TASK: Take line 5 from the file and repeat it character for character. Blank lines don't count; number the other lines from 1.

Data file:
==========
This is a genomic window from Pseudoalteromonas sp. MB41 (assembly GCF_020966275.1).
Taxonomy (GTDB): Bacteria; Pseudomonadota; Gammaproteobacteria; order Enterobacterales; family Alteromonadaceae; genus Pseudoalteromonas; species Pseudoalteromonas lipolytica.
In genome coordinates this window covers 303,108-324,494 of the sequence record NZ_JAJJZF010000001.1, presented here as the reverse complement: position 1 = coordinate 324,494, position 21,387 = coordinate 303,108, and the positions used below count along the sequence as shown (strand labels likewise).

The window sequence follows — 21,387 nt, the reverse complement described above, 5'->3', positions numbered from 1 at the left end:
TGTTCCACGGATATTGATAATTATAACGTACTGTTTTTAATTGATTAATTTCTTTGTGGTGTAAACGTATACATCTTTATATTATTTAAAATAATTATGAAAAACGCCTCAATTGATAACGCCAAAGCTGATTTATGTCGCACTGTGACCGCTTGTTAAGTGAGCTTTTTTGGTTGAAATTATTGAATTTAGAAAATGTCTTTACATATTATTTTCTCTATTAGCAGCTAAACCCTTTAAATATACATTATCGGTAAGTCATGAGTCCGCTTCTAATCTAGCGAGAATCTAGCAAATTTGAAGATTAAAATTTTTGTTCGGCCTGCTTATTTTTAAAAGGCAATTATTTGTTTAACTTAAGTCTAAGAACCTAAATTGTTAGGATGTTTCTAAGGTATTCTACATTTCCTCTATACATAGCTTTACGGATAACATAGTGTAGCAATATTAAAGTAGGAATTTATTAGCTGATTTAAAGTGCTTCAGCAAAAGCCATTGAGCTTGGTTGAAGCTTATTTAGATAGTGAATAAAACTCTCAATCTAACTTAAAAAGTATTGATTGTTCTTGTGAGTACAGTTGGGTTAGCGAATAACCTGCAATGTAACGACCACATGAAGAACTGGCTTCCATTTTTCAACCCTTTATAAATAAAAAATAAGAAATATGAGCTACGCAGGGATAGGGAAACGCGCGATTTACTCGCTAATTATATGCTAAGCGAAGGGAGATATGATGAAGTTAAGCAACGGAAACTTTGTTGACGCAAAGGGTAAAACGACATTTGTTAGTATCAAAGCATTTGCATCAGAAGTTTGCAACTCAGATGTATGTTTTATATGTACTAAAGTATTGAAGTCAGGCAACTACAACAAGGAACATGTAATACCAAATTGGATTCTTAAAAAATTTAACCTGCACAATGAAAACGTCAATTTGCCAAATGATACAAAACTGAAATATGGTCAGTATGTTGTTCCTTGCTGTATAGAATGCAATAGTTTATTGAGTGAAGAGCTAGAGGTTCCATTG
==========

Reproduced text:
TGTTCCACGGATATTGATAATTATAACGTACTGTTTTTAATTGATTAATTTCTTTGTGGTGTAAACGTATACATCTTTATATTATTTAAAATAATTATGAAAAACGCCTCAATTGATAACGCCAAAGCTGATTTATGTCGCACTGTGACCGCTTGTTAAGTGAGCTTTTTTGGTTGAAATTATTGAATTTAGAAAATGTCTTTACATATTATTTTCTCTATTAGCAGCTAAACCCTTTAAATATACATTATCGGTAAGTCATGAGTCCGCTTCTAATCTAGCGAGAATCTAGCAAATTTGAAGATTAAAATTTTTGTTCGGCCTGCTTATTTTTAAAAGGCAATTATTTGTTTAACTTAAGTCTAAGAACCTAAATTGTTAGGATGTTTCTAAGGTATTCTACATTTCCTCTATACATAGCTTTACGGATAACATAGTGTAGCAATATTAAAGTAGGAATTTATTAGCTGATTTAAAGTGCTTCAGCAAAAGCCATTGAGCTTGGTTGAAGCTTATTTAGATAGTGAATAAAACTCTCAATCTAACTTAAAAAGTATTGATTGTTCTTGTGAGTACAGTTGGGTTAGCGAATAACCTGCAATGTAACGACCACATGAAGAACTGGCTTCCATTTTTCAACCCTTTATAAATAAAAAATAAGAAATATGAGCTACGCAGGGATAGGGAAACGCGCGATTTACTCGCTAATTATATGCTAAGCGAAGGGAGATATGATGAAGTTAAGCAACGGAAACTTTGTTGACGCAAAGGGTAAAACGACATTTGTTAGTATCAAAGCATTTGCATCAGAAGTTTGCAACTCAGATGTATGTTTTATATGTACTAAAGTATTGAAGTCAGGCAACTACAACAAGGAACATGTAATACCAAATTGGATTCTTAAAAAATTTAACCTGCACAATGAAAACGTCAATTTGCCAAATGATACAAAACTGAAATATGGTCAGTATGTTGTTCCTTGCTGTATAGAATGCAATAGTTTATTGAGTGAAGAGCTAGAGGTTCCATTG